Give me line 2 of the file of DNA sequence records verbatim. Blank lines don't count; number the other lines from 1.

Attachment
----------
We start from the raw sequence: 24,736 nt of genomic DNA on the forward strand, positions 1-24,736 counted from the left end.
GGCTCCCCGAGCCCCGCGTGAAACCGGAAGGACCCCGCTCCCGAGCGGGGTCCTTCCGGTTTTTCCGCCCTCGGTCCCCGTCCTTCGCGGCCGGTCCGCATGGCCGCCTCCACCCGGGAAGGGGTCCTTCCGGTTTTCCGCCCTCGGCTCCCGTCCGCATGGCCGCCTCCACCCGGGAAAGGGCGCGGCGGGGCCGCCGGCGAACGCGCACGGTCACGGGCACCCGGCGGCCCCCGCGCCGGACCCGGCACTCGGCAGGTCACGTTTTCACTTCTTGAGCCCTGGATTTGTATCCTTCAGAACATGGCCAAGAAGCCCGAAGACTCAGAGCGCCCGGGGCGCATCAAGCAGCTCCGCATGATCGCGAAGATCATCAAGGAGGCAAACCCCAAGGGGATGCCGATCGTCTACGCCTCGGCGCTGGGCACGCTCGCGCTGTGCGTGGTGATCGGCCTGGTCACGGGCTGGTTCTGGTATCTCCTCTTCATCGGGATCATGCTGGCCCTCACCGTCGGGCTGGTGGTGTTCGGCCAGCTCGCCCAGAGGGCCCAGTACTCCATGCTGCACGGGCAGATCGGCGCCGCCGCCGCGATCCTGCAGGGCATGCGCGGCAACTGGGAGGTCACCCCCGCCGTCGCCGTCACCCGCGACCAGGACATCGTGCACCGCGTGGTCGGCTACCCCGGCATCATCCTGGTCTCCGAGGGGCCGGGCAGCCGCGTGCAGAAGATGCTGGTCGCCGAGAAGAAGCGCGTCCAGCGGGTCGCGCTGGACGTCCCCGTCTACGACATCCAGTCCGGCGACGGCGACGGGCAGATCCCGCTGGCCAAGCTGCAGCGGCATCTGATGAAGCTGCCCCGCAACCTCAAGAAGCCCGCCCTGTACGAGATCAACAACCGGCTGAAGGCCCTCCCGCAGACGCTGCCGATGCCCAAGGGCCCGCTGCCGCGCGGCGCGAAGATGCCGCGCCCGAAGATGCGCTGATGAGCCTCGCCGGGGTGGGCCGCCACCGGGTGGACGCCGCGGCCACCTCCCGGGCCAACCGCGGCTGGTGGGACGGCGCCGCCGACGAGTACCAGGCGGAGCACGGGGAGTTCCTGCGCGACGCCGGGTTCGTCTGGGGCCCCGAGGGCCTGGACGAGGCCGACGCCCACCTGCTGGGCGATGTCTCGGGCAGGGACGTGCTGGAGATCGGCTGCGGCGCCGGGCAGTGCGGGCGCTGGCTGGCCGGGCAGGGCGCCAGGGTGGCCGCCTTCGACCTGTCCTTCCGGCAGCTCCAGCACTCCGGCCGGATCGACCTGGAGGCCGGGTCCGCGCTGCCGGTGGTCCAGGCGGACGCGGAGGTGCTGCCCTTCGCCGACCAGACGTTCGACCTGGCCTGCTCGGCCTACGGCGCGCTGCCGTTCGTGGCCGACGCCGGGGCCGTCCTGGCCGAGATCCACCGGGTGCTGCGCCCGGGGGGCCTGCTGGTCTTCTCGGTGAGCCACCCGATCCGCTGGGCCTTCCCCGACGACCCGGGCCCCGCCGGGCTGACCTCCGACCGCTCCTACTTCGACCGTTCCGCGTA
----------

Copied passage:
GGCTCCCCGAGCCCCGCGTGAAACCGGAAGGACCCCGCTCCCGAGCGGGGTCCTTCCGGTTTTTCCGCCCTCGGTCCCCGTCCTTCGCGGCCGGTCCGCATGGCCGCCTCCACCCGGGAAGGGGTCCTTCCGGTTTTCCGCCCTCGGCTCCCGTCCGCATGGCCGCCTCCACCCGGGAAAGGGCGCGGCGGGGCCGCCGGCGAACGCGCACGGTCACGGGCACCCGGCGGCCCCCGCGCCGGACCCGGCACTCGGCAGGTCACGTTTTCACTTCTTGAGCCCTGGATTTGTATCCTTCAGAACATGGCCAAGAAGCCCGAAGACTCAGAGCGCCCGGGGCGCATCAAGCAGCTCCGCATGATCGCGAAGATCATCAAGGAGGCAAACCCCAAGGGGATGCCGATCGTCTACGCCTCGGCGCTGGGCACGCTCGCGCTGTGCGTGGTGATCGGCCTGGTCACGGGCTGGTTCTGGTATCTCCTCTTCATCGGGATCATGCTGGCCCTCACCGTCGGGCTGGTGGTGTTCGGCCAGCTCGCCCAGAGGGCCCAGTACTCCATGCTGCACGGGCAGATCGGCGCCGCCGCCGCGATCCTGCAGGGCATGCGCGGCAACTGGGAGGTCACCCCCGCCGTCGCCGTCACCCGCGACCAGGACATCGTGCACCGCGTGGTCGGCTACCCCGGCATCATCCTGGTCTCCGAGGGGCCGGGCAGCCGCGTGCAGAAGATGCTGGTCGCCGAGAAGAAGCGCGTCCAGCGGGTCGCGCTGGACGTCCCCGTCTACGACATCCAGTCCGGCGACGGCGACGGGCAGATCCCGCTGGCCAAGCTGCAGCGGCATCTGATGAAGCTGCCCCGCAACCTCAAGAAGCCCGCCCTGTACGAGATCAACAACCGGCTGAAGGCCCTCCCGCAGACGCTGCCGATGCCCAAGGGCCCGCTGCCGCGCGGCGCGAAGATGCCGCGCCCGAAGATGCGCTGATGAGCCTCGCCGGGGTGGGCCGCCACCGGGTGGACGCCGCGGCCACCTCCCGGGCCAACCGCGGCTGGTGGGACGGCGCCGCCGACGAGTACCAGGCGGAGCACGGGGAGTTCCTGCGCGACGCCGGGTTCGTCTGGGGCCCCGAGGGCCTGGACGAGGCCGACGCCCACCTGCTGGGCGATGTCTCGGGCAGGGACGTGCTGGAGATCGGCTGCGGCGCCGGGCAGTGCGGGCGCTGGCTGGCCGGGCAGGGCGCCAGGGTGGCCGCCTTCGACCTGTCCTTCCGGCAGCTCCAGCACTCCGGCCGGATCGACCTGGAGGCCGGGTCCGCGCTGCCGGTGGTCCAGGCGGACGCGGAGGTGCTGCCCTTCGCCGACCAGACGTTCGACCTGGCCTGCTCGGCCTACGGCGCGCTGCCGTTCGTGGCCGACGCCGGGGCCGTCCTGGCCGAGATCCACCGGGTGCTGCGCCCGGGGGGCCTGCTGGTCTTCTCGGTGAGCCACCCGATCCGCTGGGCCTTCCCCGACGACCCGGGCCCCGCCGGGCTGACCTCCGACCGCTCCTACTTCGACCGTTCCGCGTA